I rank the whole making New Year’s resolutions up there with other fairly terrible ideas — fascism, abstinence, Crystal Pepsi and the man thong round out my top-five.

What in the world takes place between the end of October and the end of December that triggers the epidemic of low self-esteem that feeds this whole New Year’s resolution nonsense? One moment we are carefree, running around the streets costumed as anal thermometers, and then before you know it Jan. 1 is upon us replete with a hangover and an impossibly over ambitious lifestyle-makeover-do-to-list.

At the very moment when we are feeling poorer, fatter and vaguely resentful of friends and family who got us crappy gifts, is now really the time to put down in writing all the ways we as individuals suck? You want to assume personal responsibilities for all of your shortcomings and semi-genuinely pretend to do something to change them?!

Oh, hells no.

Your New Year’s could not have been so horrendous that it is really worth rethinking yourself and your life too seriously. At worst you ended the evening making out with a toilet bowl on your knees and at best you rang in 2005 making out with someone else on their knees.

The majority of the year we wander around feigning superiority complexes and projecting our flaws onto others. If there is a true resolution to be made, it should be to make a full time, 12-months-out-of-the-year-commitment to deferring blame to others: you are not the problem, everyone and everything else is the problem.

Let us walk through the basic top-five New Year’s resolutions and take a more ‘outside the box’ approach to enacting positive personal change:

1. “I need to lose X number of pounds.”

Look, unless you are going to do it the old fashioned way by shoving a straw up your nose and riding the white horse till both those pounds and your sanity melt away, then it is time to realize that curves are back and if they are not — well, then they should be. I’m not talking the BS. “I’ve kicked my eating disorder and went on the pill”-B-cup-kind-of-curves. I mean the good old T and A that really gives you something to hold onto and ride — or hold onto while you make love without having sex.

2. “I will stop mistaking ‘physical/sexual affirmation’ for the true emotional fulfillment I am seeking and deserve.”

Yalies are a bunch of dorks — half of whom spent our adolescence sexually frustrated and half of whom remain sexually frustrated. We should all be aiming to get more play. “Getting some” can be challenging, pleasurable, and kind of counts as exercise. Give your undivided attention to your true emotional enlightenment when your body begins to sag and wrinkle like a raisin.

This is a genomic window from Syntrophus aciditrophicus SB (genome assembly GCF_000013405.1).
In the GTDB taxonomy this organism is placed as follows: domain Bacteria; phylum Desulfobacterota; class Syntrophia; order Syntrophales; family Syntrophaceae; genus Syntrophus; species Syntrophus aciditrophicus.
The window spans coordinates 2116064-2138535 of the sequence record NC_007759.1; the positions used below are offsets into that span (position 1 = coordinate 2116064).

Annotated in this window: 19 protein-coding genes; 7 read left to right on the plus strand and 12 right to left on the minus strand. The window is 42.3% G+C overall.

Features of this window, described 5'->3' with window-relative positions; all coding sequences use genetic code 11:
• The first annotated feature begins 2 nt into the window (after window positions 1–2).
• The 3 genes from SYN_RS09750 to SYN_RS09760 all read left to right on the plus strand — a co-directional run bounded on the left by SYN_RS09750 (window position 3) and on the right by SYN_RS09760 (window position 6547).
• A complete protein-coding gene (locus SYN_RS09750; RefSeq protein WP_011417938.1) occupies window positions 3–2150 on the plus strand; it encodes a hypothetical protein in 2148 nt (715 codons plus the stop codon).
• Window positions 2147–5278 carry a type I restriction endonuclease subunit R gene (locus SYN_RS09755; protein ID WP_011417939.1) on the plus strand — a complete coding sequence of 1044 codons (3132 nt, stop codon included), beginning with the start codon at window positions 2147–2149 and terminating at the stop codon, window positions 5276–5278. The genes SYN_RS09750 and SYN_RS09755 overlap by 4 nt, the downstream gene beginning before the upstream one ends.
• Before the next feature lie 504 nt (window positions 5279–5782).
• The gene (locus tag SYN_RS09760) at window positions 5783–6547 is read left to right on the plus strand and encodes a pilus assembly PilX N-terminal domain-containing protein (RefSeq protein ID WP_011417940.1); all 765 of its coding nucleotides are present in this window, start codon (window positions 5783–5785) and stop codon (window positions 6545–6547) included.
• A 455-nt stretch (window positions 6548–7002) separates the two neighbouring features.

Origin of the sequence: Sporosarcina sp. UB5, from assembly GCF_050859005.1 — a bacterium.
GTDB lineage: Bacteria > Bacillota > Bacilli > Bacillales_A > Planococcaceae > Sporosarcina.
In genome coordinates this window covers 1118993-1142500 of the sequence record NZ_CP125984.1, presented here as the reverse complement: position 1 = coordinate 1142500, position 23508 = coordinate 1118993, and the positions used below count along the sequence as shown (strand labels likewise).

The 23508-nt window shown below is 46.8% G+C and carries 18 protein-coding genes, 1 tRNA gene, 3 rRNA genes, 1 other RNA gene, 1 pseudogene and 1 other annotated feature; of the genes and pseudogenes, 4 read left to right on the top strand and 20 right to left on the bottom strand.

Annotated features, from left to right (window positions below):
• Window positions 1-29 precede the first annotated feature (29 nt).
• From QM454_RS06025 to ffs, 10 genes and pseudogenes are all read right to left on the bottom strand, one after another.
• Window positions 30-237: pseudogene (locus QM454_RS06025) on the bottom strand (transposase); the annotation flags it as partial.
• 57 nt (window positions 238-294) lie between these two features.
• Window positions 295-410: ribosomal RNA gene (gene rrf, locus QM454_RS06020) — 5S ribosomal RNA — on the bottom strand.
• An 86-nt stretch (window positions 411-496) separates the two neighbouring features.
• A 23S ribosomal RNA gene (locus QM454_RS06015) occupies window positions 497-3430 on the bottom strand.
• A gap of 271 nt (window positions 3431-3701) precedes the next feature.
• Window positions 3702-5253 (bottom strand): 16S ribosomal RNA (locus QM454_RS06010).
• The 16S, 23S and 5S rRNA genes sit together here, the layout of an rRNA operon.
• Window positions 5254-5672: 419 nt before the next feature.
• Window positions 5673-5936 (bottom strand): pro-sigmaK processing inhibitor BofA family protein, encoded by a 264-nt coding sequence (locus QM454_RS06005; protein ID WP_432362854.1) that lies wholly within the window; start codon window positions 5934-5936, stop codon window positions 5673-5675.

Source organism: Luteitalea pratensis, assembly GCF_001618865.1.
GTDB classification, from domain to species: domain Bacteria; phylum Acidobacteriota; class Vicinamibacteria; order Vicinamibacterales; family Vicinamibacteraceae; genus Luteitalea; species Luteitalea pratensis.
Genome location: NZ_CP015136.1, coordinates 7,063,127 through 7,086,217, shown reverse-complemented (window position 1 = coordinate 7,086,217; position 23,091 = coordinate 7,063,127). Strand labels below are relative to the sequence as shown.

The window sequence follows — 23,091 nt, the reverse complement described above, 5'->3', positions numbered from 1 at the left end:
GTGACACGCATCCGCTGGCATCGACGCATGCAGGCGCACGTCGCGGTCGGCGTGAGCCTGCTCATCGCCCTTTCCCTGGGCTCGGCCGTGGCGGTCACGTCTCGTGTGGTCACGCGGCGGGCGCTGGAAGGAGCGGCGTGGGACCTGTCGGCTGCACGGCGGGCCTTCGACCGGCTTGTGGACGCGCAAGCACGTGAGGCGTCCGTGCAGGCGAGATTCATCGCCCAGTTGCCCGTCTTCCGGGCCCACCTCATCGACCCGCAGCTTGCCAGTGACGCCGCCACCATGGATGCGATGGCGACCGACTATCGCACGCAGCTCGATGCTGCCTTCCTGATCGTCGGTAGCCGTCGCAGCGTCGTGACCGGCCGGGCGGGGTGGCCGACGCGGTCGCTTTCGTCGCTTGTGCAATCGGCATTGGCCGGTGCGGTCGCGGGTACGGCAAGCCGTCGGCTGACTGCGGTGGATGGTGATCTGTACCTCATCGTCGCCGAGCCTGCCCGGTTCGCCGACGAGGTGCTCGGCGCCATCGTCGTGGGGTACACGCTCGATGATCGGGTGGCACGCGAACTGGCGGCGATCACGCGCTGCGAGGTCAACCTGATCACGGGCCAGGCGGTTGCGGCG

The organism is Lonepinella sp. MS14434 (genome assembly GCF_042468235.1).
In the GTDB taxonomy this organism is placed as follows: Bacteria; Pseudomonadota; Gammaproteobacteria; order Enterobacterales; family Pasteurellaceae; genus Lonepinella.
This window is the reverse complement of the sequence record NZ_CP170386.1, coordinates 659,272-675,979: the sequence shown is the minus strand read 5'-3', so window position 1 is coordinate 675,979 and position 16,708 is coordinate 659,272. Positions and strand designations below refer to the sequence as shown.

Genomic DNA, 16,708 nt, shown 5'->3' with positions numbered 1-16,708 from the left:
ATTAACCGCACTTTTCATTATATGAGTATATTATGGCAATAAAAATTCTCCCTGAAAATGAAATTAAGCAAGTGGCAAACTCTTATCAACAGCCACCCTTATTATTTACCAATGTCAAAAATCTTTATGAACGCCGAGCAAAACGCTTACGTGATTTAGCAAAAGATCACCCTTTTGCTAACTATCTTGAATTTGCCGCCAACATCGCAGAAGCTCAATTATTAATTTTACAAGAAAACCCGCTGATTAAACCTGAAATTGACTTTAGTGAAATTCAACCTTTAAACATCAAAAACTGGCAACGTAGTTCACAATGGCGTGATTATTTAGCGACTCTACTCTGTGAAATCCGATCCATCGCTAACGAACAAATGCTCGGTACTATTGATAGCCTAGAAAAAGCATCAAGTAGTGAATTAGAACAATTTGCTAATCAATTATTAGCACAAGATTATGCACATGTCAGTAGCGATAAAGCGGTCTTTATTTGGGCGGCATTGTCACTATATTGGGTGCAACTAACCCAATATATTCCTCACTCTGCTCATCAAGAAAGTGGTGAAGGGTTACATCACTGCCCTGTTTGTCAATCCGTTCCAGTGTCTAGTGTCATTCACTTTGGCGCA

3. “My roommates are right. I need to pull it together because partying so hard is really dragging down my grades.”

The only thing that should be dragged down is your pants as you drunkenly moon your roommates. Has your liver gone gangrenous? No. Can you break through the smokey haze to see your computer and finish the paper? Yes. Your roommates are probably just jealous they could never look as good as you stumbling home in stilettos and a thong, dragging Banana Republic chinos along the dirty sidewalk as you go.

4. “I will really try to be less judgmental of others. I am far from perfect. If I don’t have something nice to say, I will not say anything at all.”

Go on and say it! Honesty is rarely the best plan, but often the most hilarious. You may be far from perfect, but take solace in the fact that most others are even further from it than you. Believe me; everyone is silently judging someone. See — you are probably judging me right now.

5. “I spent way too much money last semester. I’m so broke. Financial frugality is so the name of the game this spring.”

If you’ve got it, spend it! And while you are at it, if you’d like to spend some of it on me that would be greatly appreciated. Most of you are just faking budget cut backs anyway. Stop pretending like you do not come from economic privilege. Soon enough you will sell out to corporate law or I-banking, so enjoy this fleeting moment when you can have both your Starbucks and your soul.

Give yourself a break. It is truly the rowdy revelry, ice cream indulgences and pant-less nights that make us the gloriously idiosyncratic and odd people who are so difficult to love and even more impossible to forget.

To hell with New Year’s resolutions. If you are not going to celebrate your shortcomings — who is?

There is a reason people are always telling us to go out and change the world. It is because changing the world is about a thousand times easier then actually changing ourselves. Now, riddle me that.

Jana Sikdar did not make out with a toilet on New Year’s. She may have, however, wandered the streets of Mexico without pants.